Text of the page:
A return to profitability: A decision-support tool for product returns management

On-line retailers can achieve significant savings in handling product returns by adopting a comprehensive decision support tool.

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Editor’s Note: The SCM thesis Cheaper and Better: Optimizing E-Commerce Product Returns Management was authored by Felicia Chen and Tejinder Singh and supervised by Dr. Inma Borrella ([email protected]) and Dr. Edgar Gutierrez-Franco ([email protected]). For more information on the research, please contact the thesis supervisors.

In e-commerce, product returns are an inescapable part of business. While not exclusive to online retailers, this phenomenon is far more prevalent for them than for brick-and-mortar stores. This trend shows no signs of abating, given the rapid growth of e-commerce sales globally.

Product returns generate significant costs for online retailers. Tangible costs are incurred in the form of lost sales as well as the costs of collecting and processing returns. Intangible costs include loss of customers’ goodwill . Collectively, these losses result in lower margins for online retailers.

However, the cost of handling product returns often gets neglected. Although product returns constitute 22% of overall revenue, little has been done to leverage technology to improve cost efficiencies in this area. In our project, we introduced an innovative way to improve cost efficiencies in handling product returns through the lens of Lazada Group, an e-commerce giant in Southeast Asia.

The menace of return costs

Lazada is currently grappling with a very complex, decade-old decision algorithm that has obsolete decision nodes. However, even today, most of the commercial tools available provide only siloed solutions. They focus primarily on:

  1. Defining/analyzing/characterizing the interrelationship between customer loyalty and product return experience,
  2. Tackling fraudulent returns,
  3. Optimizing first or last mile logistics, and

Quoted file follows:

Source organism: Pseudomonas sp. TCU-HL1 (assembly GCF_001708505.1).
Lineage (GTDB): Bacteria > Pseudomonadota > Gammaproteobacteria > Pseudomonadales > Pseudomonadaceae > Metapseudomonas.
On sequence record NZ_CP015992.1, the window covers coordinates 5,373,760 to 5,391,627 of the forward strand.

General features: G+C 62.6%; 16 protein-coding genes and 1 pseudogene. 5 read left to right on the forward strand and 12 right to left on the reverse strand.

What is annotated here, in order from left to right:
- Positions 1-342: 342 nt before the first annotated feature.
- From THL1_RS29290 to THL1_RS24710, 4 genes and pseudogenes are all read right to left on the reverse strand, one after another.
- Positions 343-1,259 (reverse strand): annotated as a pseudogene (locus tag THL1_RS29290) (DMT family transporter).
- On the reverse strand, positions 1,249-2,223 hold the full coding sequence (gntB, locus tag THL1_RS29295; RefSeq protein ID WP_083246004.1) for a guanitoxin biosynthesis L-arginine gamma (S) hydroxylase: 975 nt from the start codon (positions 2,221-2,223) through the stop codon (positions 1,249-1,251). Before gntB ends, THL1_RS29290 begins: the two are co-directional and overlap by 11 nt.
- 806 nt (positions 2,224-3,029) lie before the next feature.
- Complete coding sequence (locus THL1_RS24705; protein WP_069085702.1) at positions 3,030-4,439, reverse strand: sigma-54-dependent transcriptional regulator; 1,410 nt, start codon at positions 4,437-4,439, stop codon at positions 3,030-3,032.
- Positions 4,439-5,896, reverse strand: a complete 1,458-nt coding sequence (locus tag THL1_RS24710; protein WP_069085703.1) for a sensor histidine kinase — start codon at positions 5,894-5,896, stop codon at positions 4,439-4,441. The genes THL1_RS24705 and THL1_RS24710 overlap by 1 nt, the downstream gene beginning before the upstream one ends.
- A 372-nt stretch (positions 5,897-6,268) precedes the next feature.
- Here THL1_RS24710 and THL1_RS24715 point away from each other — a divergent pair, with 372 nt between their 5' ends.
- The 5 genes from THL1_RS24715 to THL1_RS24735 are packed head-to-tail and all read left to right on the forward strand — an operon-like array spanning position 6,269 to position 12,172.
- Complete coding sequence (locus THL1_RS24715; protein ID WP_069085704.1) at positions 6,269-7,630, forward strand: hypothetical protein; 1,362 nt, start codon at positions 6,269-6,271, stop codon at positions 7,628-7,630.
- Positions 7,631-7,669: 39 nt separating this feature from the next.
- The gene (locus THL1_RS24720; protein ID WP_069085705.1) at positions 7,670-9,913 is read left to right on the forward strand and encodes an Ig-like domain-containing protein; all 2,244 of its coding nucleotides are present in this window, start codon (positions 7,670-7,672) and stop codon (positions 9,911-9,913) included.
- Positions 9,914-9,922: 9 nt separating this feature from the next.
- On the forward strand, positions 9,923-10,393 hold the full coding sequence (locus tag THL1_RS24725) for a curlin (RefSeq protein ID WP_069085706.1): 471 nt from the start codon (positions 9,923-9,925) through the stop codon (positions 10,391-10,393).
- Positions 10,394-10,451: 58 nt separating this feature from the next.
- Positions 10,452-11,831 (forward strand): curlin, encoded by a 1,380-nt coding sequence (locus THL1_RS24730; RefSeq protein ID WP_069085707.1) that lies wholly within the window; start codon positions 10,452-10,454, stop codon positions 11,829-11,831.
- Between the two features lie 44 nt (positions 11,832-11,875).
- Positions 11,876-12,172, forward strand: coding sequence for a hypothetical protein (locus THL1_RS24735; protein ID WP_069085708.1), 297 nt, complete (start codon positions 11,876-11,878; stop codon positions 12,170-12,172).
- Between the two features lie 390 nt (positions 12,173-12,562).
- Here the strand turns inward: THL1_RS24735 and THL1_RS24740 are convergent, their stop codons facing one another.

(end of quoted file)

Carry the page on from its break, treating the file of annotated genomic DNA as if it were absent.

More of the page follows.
4. Other specific components of dealing with returns.

These isolated approaches have failed to provide an end-to-end solution that firms can rely on. Our project targeted this gap. By combining a simulation model and a rule-based expert system, we developed an analytical tool as a comprehensive solution.

A return to profitability

This simulation model reflects existing processes and encompasses all cost components of product returns, while the rule-based expert system captures the knowledge of the current decision rules in use. We combined the two to create a decision-support tool capable of managing numerous complex, interrelated decisions.

With our decision-support tool, we can gain insights into the cost of handling returns by doing sensitivity analysis on selective parameters. By varying these parameters, we can identify relationships between them. Knowing how these parameters impact the total cost of returns helps determine their cost-optimal value or range.

Our decision-support tool can also be used to run alternative scenarios to test the cost-effectiveness of changes in handling returns. In the course of doing business, managers face decision dilemmas. This tool can be used to develop and evaluate alternative product-returns-management scenarios that companies can use to predict the total cost of returns.

In the case of Lazada, several options were proposed. After evaluating the difficulty of implementing these options, the ones that can be easily implemented were combined, resulting in quick savings of 12% in returns costs. Furthermore, in the long run, by diving deeper into the recommendations, there is potential to save more than 50% of current returns costs.

Finally, although developed specifically for the return processes of Lazada Group, the decision-support tool is adaptable to fit any online retailer’s reverse logistics network by tweaking some of the decision node parameters. Our tool will allow management to take data-backed decisions, understand the resultant costs of these decisions, and reduce the total cost of returns.

Every year, approximately 80 students in the MIT Center for Transportation & Logistics’s (MIT CTL) Master of Supply Chain Management (SCM) program complete approximately 45 one-year research projects. These students are early-career business professionals from multiple countries, with two to 10 years of experience in the industry. Most of the research projects are chosen, sponsored by, and carried out in collaboration with multinational corporations. Joint teams that include MIT SCM students and MIT CTL faculty work on real-world problems. In this series, they summarize a selection of the latest SCM research.


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